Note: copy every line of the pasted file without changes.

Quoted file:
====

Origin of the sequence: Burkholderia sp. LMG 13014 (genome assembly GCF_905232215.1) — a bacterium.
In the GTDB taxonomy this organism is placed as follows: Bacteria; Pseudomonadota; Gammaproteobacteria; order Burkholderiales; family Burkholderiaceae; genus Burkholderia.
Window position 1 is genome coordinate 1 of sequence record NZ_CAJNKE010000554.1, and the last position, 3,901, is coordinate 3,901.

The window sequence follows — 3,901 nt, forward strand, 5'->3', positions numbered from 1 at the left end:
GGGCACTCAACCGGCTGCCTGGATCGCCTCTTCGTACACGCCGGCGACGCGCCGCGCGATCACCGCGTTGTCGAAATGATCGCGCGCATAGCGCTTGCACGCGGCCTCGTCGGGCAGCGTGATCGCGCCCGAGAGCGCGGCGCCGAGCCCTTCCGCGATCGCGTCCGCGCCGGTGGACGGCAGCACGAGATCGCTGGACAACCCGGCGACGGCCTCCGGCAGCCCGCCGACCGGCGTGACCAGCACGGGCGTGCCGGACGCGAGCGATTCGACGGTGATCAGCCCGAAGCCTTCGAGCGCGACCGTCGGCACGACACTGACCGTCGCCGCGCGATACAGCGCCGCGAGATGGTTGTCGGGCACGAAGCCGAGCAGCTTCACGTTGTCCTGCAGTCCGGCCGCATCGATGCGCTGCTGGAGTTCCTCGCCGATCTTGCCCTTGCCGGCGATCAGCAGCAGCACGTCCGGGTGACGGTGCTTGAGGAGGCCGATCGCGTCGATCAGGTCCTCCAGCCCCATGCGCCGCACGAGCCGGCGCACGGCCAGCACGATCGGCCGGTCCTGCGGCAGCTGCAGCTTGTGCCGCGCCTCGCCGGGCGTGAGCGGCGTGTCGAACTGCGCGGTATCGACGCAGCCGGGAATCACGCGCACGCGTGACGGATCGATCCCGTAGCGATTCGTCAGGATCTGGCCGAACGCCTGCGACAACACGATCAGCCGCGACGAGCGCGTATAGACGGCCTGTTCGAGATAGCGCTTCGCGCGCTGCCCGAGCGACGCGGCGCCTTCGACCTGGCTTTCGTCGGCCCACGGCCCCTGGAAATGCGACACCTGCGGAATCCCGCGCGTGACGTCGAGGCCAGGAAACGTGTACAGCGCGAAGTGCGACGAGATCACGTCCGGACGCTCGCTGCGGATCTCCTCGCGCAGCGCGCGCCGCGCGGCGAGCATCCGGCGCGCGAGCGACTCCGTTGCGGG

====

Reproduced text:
Origin of the sequence: Burkholderia sp. LMG 13014 (genome assembly GCF_905232215.1) — a bacterium.
In the GTDB taxonomy this organism is placed as follows: Bacteria; Pseudomonadota; Gammaproteobacteria; order Burkholderiales; family Burkholderiaceae; genus Burkholderia.
Window position 1 is genome coordinate 1 of sequence record NZ_CAJNKE010000554.1, and the last position, 3,901, is coordinate 3,901.

The window sequence follows — 3,901 nt, forward strand, 5'->3', positions numbered from 1 at the left end:
GGGCACTCAACCGGCTGCCTGGATCGCCTCTTCGTACACGCCGGCGACGCGCCGCGCGATCACCGCGTTGTCGAAATGATCGCGCGCATAGCGCTTGCACGCGGCCTCGTCGGGCAGCGTGATCGCGCCCGAGAGCGCGGCGCCGAGCCCTTCCGCGATCGCGTCCGCGCCGGTGGACGGCAGCACGAGATCGCTGGACAACCCGGCGACGGCCTCCGGCAGCCCGCCGACCGGCGTGACCAGCACGGGCGTGCCGGACGCGAGCGATTCGACGGTGATCAGCCCGAAGCCTTCGAGCGCGACCGTCGGCACGACACTGACCGTCGCCGCGCGATACAGCGCCGCGAGATGGTTGTCGGGCACGAAGCCGAGCAGCTTCACGTTGTCCTGCAGTCCGGCCGCATCGATGCGCTGCTGGAGTTCCTCGCCGATCTTGCCCTTGCCGGCGATCAGCAGCAGCACGTCCGGGTGACGGTGCTTGAGGAGGCCGATCGCGTCGATCAGGTCCTCCAGCCCCATGCGCCGCACGAGCCGGCGCACGGCCAGCACGATCGGCCGGTCCTGCGGCAGCTGCAGCTTGTGCCGCGCCTCGCCGGGCGTGAGCGGCGTGTCGAACTGCGCGGTATCGACGCAGCCGGGAATCACGCGCACGCGTGACGGATCGATCCCGTAGCGATTCGTCAGGATCTGGCCGAACGCCTGCGACAACACGATCAGCCGCGACGAGCGCGTATAGACGGCCTGTTCGAGATAGCGCTTCGCGCGCTGCCCGAGCGACGCGGCGCCTTCGACCTGGCTTTCGTCGGCCCACGGCCCCTGGAAATGCGACACCTGCGGAATCCCGCGCGTGACGTCGAGGCCAGGAAACGTGTACAGCGCGAAGTGCGACGAGATCACGTCCGGACGCTCGCTGCGGATCTCCTCGCGCAGCGCGCGCCGCGCGGCGAGCATCCGGCGCGCGAGCGACTCCGTTGCGGG